Hyraceum is more Castoreum like with a definite urinary note present also in goat hair hind legs tincture. It is not civet like at all. It might be a substitute to Civet from an ethical point of view or as a “fixative” but not from an olfactory stand. Hyraceum is a very exciting material to smell, I think it might be right to add a touch of vulgarity to some fragrances or in fruity blends with Osmanthus. The urinary note is very strange because it is quite human rather than animal, like baby’s urine. Apart from Goat hair tincture, whose urinary note is very “goaty”, only black current absolute possesses such a note, but that one is more “gatty” or “ratty”
Compositore ProfumiereJanuary 31, 2007 at 5:41 PM #49971
As a fixative where is the position in the perfume? My intuition say base note? Or even middle to base?
JanitaJanuary 31, 2007 at 7:14 PM #49972
If your demand is about Hyraceum, yes it is a base note.
About fixatives it is just a myth invented by perfumers in order to confuse people. No ingredient has the power to give lenght to a composition but some ingredients have the property to potentialize and fuse together other essences.
Compositore ProfumiereJanuary 31, 2007 at 11:05 PM #49973
So, abdessalaam :-) when I see you writing about oils being a fixative …. you are being a perfumer to confuse people (naughty boy) he he……..
Sorry didn’t mean to sound like a demand just firing a question being direct not really a demand…..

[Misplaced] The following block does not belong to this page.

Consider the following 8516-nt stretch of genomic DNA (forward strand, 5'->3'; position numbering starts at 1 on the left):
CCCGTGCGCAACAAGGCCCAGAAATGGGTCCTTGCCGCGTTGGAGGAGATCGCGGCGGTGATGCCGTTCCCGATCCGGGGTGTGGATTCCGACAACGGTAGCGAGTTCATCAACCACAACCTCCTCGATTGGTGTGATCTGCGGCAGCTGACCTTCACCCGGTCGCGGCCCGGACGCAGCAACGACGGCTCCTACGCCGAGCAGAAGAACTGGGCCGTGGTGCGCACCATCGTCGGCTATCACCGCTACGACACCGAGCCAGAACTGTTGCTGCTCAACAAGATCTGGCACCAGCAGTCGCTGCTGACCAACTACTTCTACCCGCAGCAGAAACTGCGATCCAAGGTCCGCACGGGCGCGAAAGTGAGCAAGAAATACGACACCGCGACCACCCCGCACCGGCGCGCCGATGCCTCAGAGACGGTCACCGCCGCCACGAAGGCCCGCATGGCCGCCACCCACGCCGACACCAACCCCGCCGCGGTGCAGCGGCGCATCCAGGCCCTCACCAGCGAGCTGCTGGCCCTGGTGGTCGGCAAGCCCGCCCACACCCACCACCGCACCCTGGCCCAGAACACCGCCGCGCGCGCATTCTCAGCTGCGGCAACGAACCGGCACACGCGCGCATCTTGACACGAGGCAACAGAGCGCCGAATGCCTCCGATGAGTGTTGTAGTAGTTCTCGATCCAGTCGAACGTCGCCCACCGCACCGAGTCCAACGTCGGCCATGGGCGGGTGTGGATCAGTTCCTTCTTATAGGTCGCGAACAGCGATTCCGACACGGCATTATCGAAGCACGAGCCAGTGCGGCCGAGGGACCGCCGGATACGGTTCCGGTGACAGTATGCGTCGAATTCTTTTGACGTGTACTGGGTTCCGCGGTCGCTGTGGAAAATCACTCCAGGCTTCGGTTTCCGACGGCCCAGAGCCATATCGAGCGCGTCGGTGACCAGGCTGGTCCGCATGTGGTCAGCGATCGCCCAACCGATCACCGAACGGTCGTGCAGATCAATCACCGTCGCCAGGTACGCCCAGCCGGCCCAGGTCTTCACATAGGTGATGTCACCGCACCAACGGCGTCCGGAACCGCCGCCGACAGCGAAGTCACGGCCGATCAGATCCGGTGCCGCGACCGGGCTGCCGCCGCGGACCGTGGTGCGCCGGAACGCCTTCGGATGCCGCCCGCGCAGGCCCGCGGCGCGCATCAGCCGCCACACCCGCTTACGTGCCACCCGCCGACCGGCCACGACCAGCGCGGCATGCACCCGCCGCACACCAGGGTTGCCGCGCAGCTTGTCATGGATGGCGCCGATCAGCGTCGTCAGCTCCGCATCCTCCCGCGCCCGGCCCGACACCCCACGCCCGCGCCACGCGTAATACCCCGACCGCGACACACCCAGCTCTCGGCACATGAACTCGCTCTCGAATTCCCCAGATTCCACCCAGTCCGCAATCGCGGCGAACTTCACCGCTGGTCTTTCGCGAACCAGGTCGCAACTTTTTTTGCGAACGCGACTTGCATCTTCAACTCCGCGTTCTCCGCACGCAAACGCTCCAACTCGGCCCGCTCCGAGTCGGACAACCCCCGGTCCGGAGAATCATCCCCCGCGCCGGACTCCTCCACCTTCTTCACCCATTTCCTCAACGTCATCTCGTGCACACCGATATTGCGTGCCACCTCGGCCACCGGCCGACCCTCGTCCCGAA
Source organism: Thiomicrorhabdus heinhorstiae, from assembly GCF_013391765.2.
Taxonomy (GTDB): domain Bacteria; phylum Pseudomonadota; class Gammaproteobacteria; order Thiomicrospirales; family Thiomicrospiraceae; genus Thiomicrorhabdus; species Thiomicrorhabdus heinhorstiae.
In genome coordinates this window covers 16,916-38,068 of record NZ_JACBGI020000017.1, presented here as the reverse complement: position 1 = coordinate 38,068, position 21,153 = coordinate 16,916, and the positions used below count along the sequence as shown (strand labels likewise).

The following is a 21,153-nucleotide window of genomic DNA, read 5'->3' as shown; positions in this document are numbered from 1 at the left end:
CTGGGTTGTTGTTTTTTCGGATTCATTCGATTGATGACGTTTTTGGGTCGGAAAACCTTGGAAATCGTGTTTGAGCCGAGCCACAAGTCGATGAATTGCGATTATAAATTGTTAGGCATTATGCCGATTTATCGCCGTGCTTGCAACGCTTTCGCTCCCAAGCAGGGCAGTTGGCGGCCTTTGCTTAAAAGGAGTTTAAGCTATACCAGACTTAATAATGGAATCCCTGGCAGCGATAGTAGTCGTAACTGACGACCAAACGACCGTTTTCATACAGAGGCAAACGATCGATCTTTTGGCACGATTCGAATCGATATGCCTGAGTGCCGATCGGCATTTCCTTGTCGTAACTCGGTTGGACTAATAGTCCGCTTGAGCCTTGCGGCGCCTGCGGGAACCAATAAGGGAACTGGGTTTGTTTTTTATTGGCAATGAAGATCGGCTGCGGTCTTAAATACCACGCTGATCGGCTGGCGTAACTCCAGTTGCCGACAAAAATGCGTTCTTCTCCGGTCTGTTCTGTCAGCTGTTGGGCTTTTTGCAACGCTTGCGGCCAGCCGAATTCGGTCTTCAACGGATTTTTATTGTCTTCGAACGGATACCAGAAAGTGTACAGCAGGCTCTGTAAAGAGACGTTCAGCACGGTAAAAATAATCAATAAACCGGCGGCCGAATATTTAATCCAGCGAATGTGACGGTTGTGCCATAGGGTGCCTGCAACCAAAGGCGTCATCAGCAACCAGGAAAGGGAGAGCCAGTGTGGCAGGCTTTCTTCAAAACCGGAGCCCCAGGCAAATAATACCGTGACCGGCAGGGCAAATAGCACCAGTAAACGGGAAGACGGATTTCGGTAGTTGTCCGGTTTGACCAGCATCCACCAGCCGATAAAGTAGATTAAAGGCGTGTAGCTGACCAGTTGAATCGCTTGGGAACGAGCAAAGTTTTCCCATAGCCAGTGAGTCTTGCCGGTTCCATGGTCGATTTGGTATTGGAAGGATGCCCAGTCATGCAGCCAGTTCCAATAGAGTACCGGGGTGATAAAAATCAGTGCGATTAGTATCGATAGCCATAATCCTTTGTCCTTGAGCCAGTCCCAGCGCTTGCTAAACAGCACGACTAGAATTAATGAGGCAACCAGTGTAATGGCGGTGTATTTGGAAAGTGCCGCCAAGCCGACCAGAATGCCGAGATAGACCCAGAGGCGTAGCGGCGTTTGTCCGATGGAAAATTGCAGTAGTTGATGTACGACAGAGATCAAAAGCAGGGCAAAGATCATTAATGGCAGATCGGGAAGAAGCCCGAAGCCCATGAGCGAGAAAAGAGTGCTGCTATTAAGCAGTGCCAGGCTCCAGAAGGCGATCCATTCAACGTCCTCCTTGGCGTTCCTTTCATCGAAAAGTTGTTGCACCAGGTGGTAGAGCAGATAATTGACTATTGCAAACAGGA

Ok another one…… so, if this hyraceum is used in a perfume for mass market it wouldn’t be allowed because of the nature of its content…. or has it sneaked in somewhere?
Also, on the last paragraph you talk about fusing qualities of some…. would you mean substances like ambergris and orris?
with great enjoyment
janitaJanuary 31, 2007 at 11:45 PM #49974
Ciao Janita, I happen to mention fixatives mentioning this to be an attributed quality of some essences but I never wrote about them in my texts on perfumery or ever teach about them in my courses. To my perfumery students I read the words of Guy Robert:
“I hate and find stupid that theory of “fixateurs”.
We all know these many little songs we are hearing anywhere and forgetting almost immediately, but, from time to time, one of these songs sticks to our ear and we go on whistling it the whole day … I can assure you the author of these successful songs do not use any “fixatives ingredients” to get that result …”
it is a very interesting lecture at: //www.bsp.org.uk/newsarc/biogenesis.html
Guy Robert is the composer of Amouage and Madame Rochas among many famous others.
As a blender, rose wood is the one I use most, as a potentiator Ambergris is remarkable.
I do not know in which perfume Hyraceum is used, we should ask Guy Robert.
All I know is that no good perfume can be without naturals, although I cannot smell them covered as they are by synthetics, and the use natural has drastically decreased in the mass products of the last years.
You must be logged in to reply to this topic.